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Marine, Lebanon

El Samad O.,National Council for Scientific Research | Aoun M.,National Council for Scientific Research | Nsouli B.,National Council for Scientific Research | Khalaf G.,Marine Research Center | Hamze M.,National Council for Scientific Research CNRS
Journal of Environmental Radioactivity

This investigation was carried out in order to assess the marine environmental radioactive pollution and the radiological impact caused by a large production plant of phosphate fertilizer, located in the Lebanese coastal zone. Natural radionuclides (238U, 235U, 232Th, 226Ra, 210Po, 210Pb, 40K) and anthropogenic 137Cs were measured by alpha and gamma spectrometry in seawater, sediment, biota and coastal soil samples collected from the area impacted by this industry. The limited environmental monitoring program within 2km of the plant indicates localized contamination with radionuclides of the uranium decay chain mainly due to the transport, the storage of raw materials and the free release of phosphogypsum waste. © 2013 Elsevier Ltd. Source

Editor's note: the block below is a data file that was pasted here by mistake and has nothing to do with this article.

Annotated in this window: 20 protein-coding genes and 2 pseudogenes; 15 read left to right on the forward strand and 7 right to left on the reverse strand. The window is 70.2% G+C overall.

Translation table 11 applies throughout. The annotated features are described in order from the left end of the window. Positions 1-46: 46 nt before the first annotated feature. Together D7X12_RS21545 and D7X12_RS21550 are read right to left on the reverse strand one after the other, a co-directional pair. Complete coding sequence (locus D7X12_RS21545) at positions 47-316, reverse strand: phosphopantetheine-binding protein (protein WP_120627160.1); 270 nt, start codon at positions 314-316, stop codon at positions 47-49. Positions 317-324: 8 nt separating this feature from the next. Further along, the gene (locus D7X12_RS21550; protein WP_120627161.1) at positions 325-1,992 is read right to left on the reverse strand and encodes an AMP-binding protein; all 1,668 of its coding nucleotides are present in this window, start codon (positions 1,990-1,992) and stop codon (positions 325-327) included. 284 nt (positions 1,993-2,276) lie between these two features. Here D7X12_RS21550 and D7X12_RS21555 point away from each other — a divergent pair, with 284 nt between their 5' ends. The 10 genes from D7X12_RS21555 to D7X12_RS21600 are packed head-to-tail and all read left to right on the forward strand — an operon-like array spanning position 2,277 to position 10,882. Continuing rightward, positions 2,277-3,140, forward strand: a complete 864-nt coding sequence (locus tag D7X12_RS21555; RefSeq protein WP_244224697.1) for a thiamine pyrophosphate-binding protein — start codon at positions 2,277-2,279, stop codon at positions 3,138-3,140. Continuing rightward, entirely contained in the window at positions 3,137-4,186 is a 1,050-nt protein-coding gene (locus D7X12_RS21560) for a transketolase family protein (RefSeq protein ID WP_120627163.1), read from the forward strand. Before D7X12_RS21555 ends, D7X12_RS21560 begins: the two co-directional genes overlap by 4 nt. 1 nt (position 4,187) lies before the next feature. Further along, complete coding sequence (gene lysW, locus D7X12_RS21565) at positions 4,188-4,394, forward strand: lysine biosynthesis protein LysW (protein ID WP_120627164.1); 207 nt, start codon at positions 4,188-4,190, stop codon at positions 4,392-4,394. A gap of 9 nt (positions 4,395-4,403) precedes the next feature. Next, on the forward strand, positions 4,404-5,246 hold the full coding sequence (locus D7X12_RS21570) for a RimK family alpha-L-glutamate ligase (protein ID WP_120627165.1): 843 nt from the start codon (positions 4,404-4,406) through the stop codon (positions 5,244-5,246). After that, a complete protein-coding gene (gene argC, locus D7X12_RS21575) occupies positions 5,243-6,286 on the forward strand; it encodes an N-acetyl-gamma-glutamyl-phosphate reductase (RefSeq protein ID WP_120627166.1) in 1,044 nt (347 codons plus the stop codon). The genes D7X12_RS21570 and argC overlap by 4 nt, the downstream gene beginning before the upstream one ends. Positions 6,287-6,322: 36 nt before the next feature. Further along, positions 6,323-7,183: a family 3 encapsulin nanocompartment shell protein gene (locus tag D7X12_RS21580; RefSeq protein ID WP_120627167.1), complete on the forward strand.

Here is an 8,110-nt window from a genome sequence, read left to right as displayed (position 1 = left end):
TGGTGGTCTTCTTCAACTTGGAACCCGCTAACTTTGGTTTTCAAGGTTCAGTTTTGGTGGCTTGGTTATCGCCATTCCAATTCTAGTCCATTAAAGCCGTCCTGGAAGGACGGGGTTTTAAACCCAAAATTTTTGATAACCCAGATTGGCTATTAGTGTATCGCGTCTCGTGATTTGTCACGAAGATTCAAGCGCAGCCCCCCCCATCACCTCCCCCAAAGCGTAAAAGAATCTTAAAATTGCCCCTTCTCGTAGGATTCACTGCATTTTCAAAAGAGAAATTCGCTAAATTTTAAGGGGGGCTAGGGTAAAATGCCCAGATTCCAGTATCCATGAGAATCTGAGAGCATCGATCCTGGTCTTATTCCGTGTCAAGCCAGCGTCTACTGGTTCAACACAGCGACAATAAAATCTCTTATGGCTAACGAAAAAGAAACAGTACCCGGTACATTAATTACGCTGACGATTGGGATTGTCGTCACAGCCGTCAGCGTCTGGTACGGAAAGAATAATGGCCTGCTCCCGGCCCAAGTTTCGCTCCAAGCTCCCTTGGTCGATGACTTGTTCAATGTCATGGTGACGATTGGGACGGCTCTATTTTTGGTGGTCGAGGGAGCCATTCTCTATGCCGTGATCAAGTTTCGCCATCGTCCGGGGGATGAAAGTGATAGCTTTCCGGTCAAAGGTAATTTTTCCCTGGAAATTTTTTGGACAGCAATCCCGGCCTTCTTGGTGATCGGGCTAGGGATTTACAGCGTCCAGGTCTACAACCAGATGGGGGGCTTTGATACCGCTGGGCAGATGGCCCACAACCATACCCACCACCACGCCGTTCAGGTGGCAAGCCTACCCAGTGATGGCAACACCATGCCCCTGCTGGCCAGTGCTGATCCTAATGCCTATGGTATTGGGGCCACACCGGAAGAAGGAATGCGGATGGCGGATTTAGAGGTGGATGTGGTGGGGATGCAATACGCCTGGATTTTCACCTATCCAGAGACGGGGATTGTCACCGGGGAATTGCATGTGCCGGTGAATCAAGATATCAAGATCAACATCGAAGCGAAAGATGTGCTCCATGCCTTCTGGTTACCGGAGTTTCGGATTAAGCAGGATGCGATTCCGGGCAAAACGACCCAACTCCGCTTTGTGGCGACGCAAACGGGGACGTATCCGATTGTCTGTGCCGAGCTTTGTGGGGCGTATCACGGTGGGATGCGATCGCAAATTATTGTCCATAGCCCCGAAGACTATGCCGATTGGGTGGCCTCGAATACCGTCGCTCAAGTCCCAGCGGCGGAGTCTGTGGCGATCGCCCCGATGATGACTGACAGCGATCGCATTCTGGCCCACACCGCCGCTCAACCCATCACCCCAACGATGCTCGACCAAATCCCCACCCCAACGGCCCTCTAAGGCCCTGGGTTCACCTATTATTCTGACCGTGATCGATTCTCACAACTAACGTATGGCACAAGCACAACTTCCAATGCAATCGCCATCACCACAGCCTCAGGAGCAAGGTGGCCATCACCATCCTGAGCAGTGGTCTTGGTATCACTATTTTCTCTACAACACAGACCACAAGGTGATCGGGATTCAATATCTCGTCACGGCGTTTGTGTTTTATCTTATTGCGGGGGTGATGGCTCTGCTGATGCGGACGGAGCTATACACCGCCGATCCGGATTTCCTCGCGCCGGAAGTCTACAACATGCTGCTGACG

Andrefouet S.,Institute Of Recherche Pour Le Developpement | Menou J.-L.,Institute Of Recherche Pour Le Developpement | Naeem S.,Marine Research Center
Atoll Research Bulletin

In order to guide conservation efforts in Baa Atoll in the Republic of Maldives, macro-invertebrate species (principally sponges, sea stars, urchins, holothurians, crinoids, ophiuroids, ascidians, bivalves, gastropods, anemones, zooanthids, anthipatharian, gorgonians, alcyonaceans, and flatworms) were inventoried on 21 sites to provide an index of benthic species richness (number of species). A total of 182 species were recorded and identified. Richness ranged between 6 to 40 species per sampling sites. The richest sites were hard-bottom submerged lagoonal patch reefs experiencing high currents. Ecological rarity dominates the macro-invertebrate community pattern with 95 species found in only one sampling site. This new data set brings fresh knowledge on Baa Atoll and Maldives in order to identify biodiversity hot-spots. Further work will investigate the sensitivity of biodiversity conservation planning and sitting algorithms to this data set. Source

Puttonen I.,Abo Akademi University | Mattila J.,Abo Akademi University | Jonsson P.,University of Stockholm | Karlsson O.M.,IVL Swedish Environmental Reserach Institute Ltd | And 5 more authors.
Estuarine, Coastal and Shelf Science